Ava and her brother, Fred, grew up in a peaceful, idealistic environment; free to roam and explore the world around them, free to make all of their own decisions. Fred showed signs of mental impairment, but his parents chose to give him the space to develop naturally into his own person, without labels or stigmas. When Fred is later accused of a horrific crime, Ava is forced to reflect upon their childhood and their parents’ choices.
The narrative often moves in and out through time, between childhood memories and the crisis of present day. These are not presented in well-defined sections; rather, they weave in and out as Ava (and others) muddle through the attempt to make sense of what has happened. And the ending… wow. It was gut-wrenching. Like I’d been punched in the stomach.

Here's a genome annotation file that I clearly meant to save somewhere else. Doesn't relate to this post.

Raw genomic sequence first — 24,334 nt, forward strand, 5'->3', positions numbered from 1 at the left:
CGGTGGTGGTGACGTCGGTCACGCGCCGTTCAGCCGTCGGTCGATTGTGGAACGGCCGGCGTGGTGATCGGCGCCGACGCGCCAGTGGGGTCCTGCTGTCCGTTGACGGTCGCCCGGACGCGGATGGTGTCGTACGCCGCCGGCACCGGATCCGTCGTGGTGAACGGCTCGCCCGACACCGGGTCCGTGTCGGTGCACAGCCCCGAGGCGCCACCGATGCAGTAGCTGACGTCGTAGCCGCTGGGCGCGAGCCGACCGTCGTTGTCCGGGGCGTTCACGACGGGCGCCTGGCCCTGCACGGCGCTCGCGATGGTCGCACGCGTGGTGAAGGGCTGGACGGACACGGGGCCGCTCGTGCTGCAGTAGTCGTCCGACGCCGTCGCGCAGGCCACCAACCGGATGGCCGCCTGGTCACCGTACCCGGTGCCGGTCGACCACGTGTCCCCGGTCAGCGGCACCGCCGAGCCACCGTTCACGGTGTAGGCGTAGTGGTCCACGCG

No Book but the World brings up tough questions for its characters and its readers: At what point is the gift of autonomy not in the best interest of the child? Where is the line drawn between permissive parenting and neglect? How does one know when idealism needs to take a back seat to reality?
Leah Hager Cohen treats these questions and her characters with the utmost respect, compassion, and thoughtfulness. This is a compelling novel well worth reading.